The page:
The session ends and all the ladies leave, leaving Sharon and me alone. I stay at her house that evening and we watch the Red Sox play the Astros for the division final. Sharon is a huge Red Sox fan. Every time they score, she jumps off the sofa and runs around shouting. Her team wins at the last minute, which sends her into a frenzy, jumping and screaming throughout the house. And I join her.
The next morning, we take her dog out for a walk. I ask her, “What made you so constricted last night?” I can see tension come over her. First, her face freezes. Then her body recoils into itself to hide the pain I’m inviting her to share.
She shares, “I am still recovering. The divorce was not that long ago.”
I ask, “Would you be willing to share a bit more?”
She says, “I married a man who could not be there for me emotionally and I am frustrated. I abandoned myself for so long that I couldn’t do it any longer.”
I ask, “What do you mean, ‘abandoned’?”
She explains to me that a friend once told her, “You have one of two choices regarding your husband. You can either abandon yourself or you abandon him.”
I think, There is a third option: abandon neither. But I let that voice settle, as it will turn me into just another person trying to solve her problems. I don’t want to push her away. So instead I follow another track. I share, “I am assuming this behavior is nothing new for you. What’s the history behind it?”
She looks confused.
“What is the earliest memory you have of abandoning yourself?” I ask.
“I don’t know,” she says.
I take the next step. “Where would you have abandoned yourself with either of your parents?”
I see a light of realization turn on in her eyes. “My father was emotionally incapable and he never really understood me. I spent most of my life accommodating him by not being myself, so that he didn’t need to feel uncomfortable.”
“And where do you see that in your life today?”
She says, “I see it everywhere.”
“So what you’re telling me is that the behavior that allowed you to survive as a child is still active in you today.”
She nods. “Yes, it is still very much who I am today.”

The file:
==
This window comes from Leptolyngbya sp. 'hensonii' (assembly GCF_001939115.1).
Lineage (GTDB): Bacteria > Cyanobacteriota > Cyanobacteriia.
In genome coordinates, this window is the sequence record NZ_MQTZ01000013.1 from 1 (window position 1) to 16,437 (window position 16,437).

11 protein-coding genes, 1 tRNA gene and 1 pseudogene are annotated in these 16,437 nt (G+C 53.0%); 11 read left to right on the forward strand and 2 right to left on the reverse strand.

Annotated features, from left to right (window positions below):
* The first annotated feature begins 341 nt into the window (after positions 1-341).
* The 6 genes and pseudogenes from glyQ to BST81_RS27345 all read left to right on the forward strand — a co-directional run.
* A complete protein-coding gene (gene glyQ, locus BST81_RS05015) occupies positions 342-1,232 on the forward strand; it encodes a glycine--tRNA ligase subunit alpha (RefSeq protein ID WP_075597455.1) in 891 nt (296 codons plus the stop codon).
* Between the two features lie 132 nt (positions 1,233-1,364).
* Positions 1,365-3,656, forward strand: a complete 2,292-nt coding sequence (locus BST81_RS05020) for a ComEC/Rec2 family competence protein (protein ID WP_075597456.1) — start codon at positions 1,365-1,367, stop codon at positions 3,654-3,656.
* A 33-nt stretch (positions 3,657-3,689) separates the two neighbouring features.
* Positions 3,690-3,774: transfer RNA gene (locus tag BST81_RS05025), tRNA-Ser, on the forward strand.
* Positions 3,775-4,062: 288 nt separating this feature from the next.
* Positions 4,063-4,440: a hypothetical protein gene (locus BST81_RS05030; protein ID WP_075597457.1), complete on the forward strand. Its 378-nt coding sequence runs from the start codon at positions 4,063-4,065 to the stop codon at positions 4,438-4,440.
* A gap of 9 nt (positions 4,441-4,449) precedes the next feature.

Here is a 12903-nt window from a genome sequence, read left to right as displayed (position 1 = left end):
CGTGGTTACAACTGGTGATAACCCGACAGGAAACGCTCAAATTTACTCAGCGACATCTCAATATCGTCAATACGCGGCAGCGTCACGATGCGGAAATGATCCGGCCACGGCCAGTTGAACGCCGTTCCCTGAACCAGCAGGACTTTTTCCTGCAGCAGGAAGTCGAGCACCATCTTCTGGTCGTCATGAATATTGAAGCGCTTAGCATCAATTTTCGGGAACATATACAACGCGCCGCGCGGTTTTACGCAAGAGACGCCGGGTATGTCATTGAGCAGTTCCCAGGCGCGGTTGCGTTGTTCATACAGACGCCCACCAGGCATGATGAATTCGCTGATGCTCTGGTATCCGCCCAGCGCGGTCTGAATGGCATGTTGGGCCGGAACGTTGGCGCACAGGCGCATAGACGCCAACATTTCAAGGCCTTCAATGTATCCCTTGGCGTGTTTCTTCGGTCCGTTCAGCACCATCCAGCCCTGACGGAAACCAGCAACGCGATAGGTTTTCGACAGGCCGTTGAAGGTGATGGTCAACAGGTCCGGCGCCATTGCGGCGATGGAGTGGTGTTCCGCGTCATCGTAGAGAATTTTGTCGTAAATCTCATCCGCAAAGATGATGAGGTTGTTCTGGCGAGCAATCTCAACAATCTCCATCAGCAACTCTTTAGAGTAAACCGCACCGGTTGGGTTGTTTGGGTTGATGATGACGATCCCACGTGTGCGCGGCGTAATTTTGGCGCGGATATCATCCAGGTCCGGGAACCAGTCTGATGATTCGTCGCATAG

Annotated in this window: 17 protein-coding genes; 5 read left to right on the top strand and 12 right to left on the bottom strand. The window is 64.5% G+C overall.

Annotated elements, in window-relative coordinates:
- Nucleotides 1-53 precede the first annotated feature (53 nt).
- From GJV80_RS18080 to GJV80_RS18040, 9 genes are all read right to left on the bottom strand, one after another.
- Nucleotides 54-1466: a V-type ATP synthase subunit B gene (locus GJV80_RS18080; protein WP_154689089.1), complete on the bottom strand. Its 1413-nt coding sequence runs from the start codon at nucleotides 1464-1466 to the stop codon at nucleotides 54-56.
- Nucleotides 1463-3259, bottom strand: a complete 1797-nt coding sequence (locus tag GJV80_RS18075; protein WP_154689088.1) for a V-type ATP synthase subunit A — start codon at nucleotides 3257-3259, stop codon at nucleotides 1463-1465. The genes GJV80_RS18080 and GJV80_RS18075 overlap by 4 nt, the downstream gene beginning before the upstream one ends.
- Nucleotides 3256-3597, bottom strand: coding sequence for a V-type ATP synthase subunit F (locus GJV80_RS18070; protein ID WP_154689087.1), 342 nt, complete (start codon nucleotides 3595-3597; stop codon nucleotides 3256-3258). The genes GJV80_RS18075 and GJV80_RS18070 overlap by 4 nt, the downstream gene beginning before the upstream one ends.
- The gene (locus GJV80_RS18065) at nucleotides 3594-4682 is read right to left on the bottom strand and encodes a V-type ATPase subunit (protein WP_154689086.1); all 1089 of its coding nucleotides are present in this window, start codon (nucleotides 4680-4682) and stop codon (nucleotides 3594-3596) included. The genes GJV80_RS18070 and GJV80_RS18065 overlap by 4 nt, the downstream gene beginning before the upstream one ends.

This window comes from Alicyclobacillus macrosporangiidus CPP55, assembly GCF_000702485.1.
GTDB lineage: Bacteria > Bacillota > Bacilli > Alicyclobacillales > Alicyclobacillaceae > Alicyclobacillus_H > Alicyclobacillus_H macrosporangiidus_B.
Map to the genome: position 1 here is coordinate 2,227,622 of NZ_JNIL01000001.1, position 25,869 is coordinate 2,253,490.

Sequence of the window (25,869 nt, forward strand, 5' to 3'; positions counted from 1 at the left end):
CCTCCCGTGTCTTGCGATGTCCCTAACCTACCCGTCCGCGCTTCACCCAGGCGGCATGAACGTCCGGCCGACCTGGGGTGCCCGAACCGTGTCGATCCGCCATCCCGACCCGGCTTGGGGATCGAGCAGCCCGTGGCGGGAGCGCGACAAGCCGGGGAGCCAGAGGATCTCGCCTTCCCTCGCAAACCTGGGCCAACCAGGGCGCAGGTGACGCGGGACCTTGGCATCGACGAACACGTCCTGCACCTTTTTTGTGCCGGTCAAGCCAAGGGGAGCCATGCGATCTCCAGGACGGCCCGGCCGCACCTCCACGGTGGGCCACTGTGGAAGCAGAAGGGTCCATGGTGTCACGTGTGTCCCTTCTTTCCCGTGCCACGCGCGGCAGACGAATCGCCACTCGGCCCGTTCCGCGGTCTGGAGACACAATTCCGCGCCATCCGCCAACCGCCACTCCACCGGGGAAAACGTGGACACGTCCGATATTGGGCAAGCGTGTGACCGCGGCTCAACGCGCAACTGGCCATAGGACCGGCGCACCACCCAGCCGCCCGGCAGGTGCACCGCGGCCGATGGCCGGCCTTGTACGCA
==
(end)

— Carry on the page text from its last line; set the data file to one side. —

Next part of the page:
I ask her if she’ll be willing to investigate further, to which she agrees.
And I say, “I want to make a big assumption and accept it as true for the moment. You are abandoning yourself in every relationship in your life. There is always a way that you are abandoning yourself, whether you see it or not. So we are not asking whether or not you are abandoning yourself, but how you are abandoning yourself. Where have you abandoned yourself with me in the short time we’ve known each other?”
She investigates for a little bit and says, “I don’t think I have abandoned myself with you.”
I smile and ask, “Well, if you had to guess, where would it be?”
She says, “Well, arranging for the party for people to come, I felt the necessity to make it very special. I wanted to make sure that people felt comfortable and the food was nice. I did abandon myself by imposing on myself that I needed to do well.”
I ask, “How would it have been different if you didn’t abandon yourself?”
She says, “I would have just invited people, but I wouldn’t necessarily have put out a spread and made a very nice dinner for them.”
We both laugh. I ask, “What other ways did you abandon yourself?”
She explains, “I did not feel comfortable saying we were going to watch the baseball game after the session. I didn’t want to impose that on the group.”
I laugh again and ask, “What would it have looked like if you would have imposed it on the group?”
She says, “I would have just said after the session, ‘I need to watch the baseball game because I want to see how the Red Sox play.’” She pauses, then smiles and says, “This is so damn easy.”
I ask, “How does the pattern play out in other areas of your life?”